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  1. #1
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    Default The irony of enneag

    Enneagram forums are so wierd and sect-like that even those who prefer the system, choose to discuss it on on MBTI themed forums.This speaks ill of the "school of thought" as a whole, suggesting it is not very open to theory and critical thought.

    Discuss.

  2. #2
    Lay the coin on my tongue SilkRoad's Avatar
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    Weird and sect-like is one way to put it - I probably would have thought of "flaky and hippy dippy" or something. I think there's a whole "spiritual" side you can buy into which you may not choose to and maybe that's part of it. I remember that what I glanced at of Gurdjieff seemed rather weird.

    I've found enneagram very useful but yeah, I'd prefer to discuss it on an MBTI forum
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  3. #3
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    Enneagram = Roman mysticism + Forer Effect

    It doesn't really have a good leg to stand on from the beginning. I suspect critical thought would tear it to shreds with minimal effort and I suppose no forum really wants to be cut up like a Christmas ham. The MBTI isn't much better really.

  4. #4
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    Enneagram = Roman mysticism + Forer Effect

    It doesn't really have a good leg to stand on from the beginning. I suspect critical thought would tear it to shreds with minimal effort and I suppose no forum really wants to be cut up like a Christmas ham. The MBTI isn't much better really.

  5. #5
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    Just for the fun of it, I once looked into some academic databases for MBTI/enneagram and most of the research had only slight statistical significance (usually just on specific sections) or none which is pretty laughable on an academic level. Also, it was mainly from 10-20 years ago and some 30+ years ago.

  6. #6
    Administrator highlander's Avatar
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    Quote Originally Posted by Standuble View Post
    Enneagram = Roman mysticism + Forer Effect

    It doesn't really have a good leg to stand on from the beginning. I suspect critical thought would tear it to shreds with minimal effort and I suppose no forum really wants to be cut up like a Christmas ham. The MBTI isn't much better really.
    I think it is actually better than MBTI. It has helped me to learn more about myself. I have studied both a fair bit and a reasonably objective person.

    Read Naranjo, Palmer and Almaas.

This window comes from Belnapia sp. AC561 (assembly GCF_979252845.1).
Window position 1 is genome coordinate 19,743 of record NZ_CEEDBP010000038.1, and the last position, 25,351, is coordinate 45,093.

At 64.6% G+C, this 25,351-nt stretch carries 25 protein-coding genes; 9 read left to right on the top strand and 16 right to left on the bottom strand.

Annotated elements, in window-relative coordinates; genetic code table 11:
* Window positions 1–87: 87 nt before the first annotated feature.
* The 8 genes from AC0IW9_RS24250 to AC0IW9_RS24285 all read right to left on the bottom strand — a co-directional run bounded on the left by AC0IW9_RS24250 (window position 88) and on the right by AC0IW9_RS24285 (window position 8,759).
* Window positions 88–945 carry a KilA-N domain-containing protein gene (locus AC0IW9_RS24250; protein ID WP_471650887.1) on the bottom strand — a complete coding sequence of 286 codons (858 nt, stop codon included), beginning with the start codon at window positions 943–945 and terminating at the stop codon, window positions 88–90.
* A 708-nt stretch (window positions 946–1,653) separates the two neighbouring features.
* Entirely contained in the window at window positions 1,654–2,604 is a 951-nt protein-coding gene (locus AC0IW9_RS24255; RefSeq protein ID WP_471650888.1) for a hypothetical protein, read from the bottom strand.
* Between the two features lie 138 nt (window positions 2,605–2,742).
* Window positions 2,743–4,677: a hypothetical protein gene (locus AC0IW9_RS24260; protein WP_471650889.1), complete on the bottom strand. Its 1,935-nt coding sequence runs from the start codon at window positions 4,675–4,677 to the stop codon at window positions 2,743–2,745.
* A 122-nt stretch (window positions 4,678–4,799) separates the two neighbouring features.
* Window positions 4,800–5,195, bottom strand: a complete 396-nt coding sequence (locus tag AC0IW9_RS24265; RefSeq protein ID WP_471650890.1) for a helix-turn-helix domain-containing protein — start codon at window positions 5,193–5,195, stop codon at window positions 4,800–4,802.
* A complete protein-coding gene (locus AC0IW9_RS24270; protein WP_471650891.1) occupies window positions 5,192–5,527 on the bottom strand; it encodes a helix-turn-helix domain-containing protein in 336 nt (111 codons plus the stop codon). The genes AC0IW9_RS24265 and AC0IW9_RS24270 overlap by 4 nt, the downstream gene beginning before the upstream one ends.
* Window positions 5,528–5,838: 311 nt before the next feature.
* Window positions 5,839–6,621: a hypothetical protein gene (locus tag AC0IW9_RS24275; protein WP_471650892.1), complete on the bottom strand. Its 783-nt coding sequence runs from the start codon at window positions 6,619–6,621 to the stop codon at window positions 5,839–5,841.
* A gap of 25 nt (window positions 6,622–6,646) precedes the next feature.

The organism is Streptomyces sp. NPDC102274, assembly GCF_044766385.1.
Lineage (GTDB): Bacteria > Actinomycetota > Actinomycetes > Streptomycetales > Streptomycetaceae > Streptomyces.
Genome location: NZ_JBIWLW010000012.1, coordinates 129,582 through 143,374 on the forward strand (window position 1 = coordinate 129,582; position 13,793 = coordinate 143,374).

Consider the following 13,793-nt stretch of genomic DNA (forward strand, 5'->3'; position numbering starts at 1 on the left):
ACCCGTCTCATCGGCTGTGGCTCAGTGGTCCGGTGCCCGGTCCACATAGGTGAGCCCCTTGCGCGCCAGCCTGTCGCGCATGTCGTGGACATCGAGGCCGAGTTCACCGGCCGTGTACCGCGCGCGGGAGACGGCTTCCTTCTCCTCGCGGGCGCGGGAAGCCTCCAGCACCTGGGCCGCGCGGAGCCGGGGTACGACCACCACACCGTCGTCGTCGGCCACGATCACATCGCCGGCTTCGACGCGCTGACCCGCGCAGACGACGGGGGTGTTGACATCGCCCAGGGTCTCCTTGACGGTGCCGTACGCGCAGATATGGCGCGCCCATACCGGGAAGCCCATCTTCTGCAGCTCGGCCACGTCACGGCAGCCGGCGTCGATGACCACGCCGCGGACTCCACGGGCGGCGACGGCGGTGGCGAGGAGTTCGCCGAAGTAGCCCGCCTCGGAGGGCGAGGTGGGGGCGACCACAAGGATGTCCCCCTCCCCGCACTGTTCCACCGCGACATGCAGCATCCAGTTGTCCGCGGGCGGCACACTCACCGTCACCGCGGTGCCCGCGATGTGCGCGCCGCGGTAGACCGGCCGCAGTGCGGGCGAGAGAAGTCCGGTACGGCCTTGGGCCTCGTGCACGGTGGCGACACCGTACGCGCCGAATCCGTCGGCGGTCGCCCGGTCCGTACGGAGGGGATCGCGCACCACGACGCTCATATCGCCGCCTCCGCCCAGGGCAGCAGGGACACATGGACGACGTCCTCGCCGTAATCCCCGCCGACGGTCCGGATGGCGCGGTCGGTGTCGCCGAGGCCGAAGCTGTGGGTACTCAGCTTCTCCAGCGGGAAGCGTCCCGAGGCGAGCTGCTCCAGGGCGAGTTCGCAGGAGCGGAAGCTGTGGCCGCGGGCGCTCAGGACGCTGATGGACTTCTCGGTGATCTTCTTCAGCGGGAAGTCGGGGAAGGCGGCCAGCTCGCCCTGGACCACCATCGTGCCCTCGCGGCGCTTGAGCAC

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  7. #7
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    Quote Originally Posted by highlander View Post
    I think it is actually better than MBTI. It has helped me to learn more about myself. I have studied both a fair bit and a reasonably objective person.

    Read Naranjo, Palmer and Almaas.
    Ok, I'll keep an eye out for their works.

  8. #8
    i love skylights's Avatar
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    As far as my personal feelings go, most typing systems are best used for self-growth and are simply another "tool" in the psychological toolbox. Anyone who takes any single tool to be a panacea is suspect. That's why I prefer this large, varied, not-MBTI-or-Enneagram-only forum over any other.

  9. #9
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    I can see that.

    We can jump to misguided logical conclusions with virtually any typing system--but, from what I've seen, the Enneagram is often kept within the domain that it's actually able to answer questions about. That's because it's overall 'lighter' and more spiritual, so it's seen more as a tool for personal growth than for in-depth logical explanation. This probably answers one of your questions, by the way..

    On the other hand, yeah, Enneagram forums take it so spiritually that they come across as sects. That's not exactly good, either.

    I agree with @skylights. I'd add that having a rounded set of tools at our collective disposal makes us naturally generalize and frame our discussions around 'psychology' and less around one specific mindset.

  10. #10
    Senior Member the state i am in's Avatar
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    most of the enneagram gets lost in translation. much like jungian psychology as a whole.

    i think jung's personality theory, however, is different with respect to that because its focus is not on an embodied kind of psychological truth. as a result, it faces different issues.

    instead, because of the cognitive revolution, it doesn't seem as fruitful to me to stick to jung's original texts as a kind of bible of personality. it's a misguided approach. typological fundamentalism never makes sense to me because the categories, as universals, can never be fully described as particulars. the evidence is in the degrees of confidence, not in the necessity of a particular outcome (thinking so would be a logical type error). as of now, we have a great deal of trouble integrating scientific method with typological thinking. typological thinking exists in the way it is embedded within schemes of perception, the paradigms that allow us to contextualize our observations. computational science will make it easier to invest more resources in this stage of the modeling process. if invested in ecologically smart ways, this will improve the recursive, reflexive kind of learning that allows typological thinking to reorganize the conditions for meaningful difference and to see the forest for the trees (with respect to meaningful contexts that inherently supply some of the purpose for observing at all).

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